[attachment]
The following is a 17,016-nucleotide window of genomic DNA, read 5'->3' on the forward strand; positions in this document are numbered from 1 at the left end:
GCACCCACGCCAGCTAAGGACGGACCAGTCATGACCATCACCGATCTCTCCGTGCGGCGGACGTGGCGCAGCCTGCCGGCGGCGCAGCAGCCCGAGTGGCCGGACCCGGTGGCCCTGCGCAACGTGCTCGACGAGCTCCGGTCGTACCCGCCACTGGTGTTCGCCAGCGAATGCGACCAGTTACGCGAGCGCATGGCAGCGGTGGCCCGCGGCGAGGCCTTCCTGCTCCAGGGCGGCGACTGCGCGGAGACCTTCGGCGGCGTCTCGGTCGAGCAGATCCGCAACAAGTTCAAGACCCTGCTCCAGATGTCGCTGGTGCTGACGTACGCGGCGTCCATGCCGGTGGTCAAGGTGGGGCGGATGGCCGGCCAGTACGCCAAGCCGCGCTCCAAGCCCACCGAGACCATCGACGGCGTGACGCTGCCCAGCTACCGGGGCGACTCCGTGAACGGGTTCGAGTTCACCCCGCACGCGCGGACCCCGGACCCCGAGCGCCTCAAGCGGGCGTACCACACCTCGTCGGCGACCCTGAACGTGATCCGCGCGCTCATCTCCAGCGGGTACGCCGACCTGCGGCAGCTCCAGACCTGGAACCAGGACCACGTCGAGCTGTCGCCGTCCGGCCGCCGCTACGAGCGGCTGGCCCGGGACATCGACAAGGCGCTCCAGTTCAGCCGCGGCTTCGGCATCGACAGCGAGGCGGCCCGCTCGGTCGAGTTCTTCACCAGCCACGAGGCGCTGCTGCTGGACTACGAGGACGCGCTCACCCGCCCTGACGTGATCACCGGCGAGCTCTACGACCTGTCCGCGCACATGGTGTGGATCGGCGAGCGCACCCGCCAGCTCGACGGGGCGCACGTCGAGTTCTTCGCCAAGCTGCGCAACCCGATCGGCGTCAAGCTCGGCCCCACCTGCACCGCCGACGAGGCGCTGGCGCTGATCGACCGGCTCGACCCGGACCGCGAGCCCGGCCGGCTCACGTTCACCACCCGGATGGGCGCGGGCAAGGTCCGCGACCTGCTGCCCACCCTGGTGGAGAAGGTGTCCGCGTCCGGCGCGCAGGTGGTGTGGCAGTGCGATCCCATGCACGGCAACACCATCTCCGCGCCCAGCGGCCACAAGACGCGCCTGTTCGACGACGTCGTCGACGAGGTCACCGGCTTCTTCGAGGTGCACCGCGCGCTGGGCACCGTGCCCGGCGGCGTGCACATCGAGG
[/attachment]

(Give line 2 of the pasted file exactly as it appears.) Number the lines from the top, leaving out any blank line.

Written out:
GCACCCACGCCAGCTAAGGACGGACCAGTCATGACCATCACCGATCTCTCCGTGCGGCGGACGTGGCGCAGCCTGCCGGCGGCGCAGCAGCCCGAGTGGCCGGACCCGGTGGCCCTGCGCAACGTGCTCGACGAGCTCCGGTCGTACCCGCCACTGGTGTTCGCCAGCGAATGCGACCAGTTACGCGAGCGCATGGCAGCGGTGGCCCGCGGCGAGGCCTTCCTGCTCCAGGGCGGCGACTGCGCGGAGACCTTCGGCGGCGTCTCGGTCGAGCAGATCCGCAACAAGTTCAAGACCCTGCTCCAGATGTCGCTGGTGCTGACGTACGCGGCGTCCATGCCGGTGGTCAAGGTGGGGCGGATGGCCGGCCAGTACGCCAAGCCGCGCTCCAAGCCCACCGAGACCATCGACGGCGTGACGCTGCCCAGCTACCGGGGCGACTCCGTGAACGGGTTCGAGTTCACCCCGCACGCGCGGACCCCGGACCCCGAGCGCCTCAAGCGGGCGTACCACACCTCGTCGGCGACCCTGAACGTGATCCGCGCGCTCATCTCCAGCGGGTACGCCGACCTGCGGCAGCTCCAGACCTGGAACCAGGACCACGTCGAGCTGTCGCCGTCCGGCCGCCGCTACGAGCGGCTGGCCCGGGACATCGACAAGGCGCTCCAGTTCAGCCGCGGCTTCGGCATCGACAGCGAGGCGGCCCGCTCGGTCGAGTTCTTCACCAGCCACGAGGCGCTGCTGCTGGACTACGAGGACGCGCTCACCCGCCCTGACGTGATCACCGGCGAGCTCTACGACCTGTCCGCGCACATGGTGTGGATCGGCGAGCGCACCCGCCAGCTCGACGGGGCGCACGTCGAGTTCTTCGCCAAGCTGCGCAACCCGATCGGCGTCAAGCTCGGCCCCACCTGCACCGCCGACGAGGCGCTGGCGCTGATCGACCGGCTCGACCCGGACCGCGAGCCCGGCCGGCTCACGTTCACCACCCGGATGGGCGCGGGCAAGGTCCGCGACCTGCTGCCCACCCTGGTGGAGAAGGTGTCCGCGTCCGGCGCGCAGGTGGTGTGGCAGTGCGATCCCATGCACGGCAACACCATCTCCGCGCCCAGCGGCCACAAGACGCGCCTGTTCGACGACGTCGTCGACGAGGTCACCGGCTTCTTCGAGGTGCACCGCGCGCTGGGCACCGTGCCCGGCGGCGTGCACATCGAGG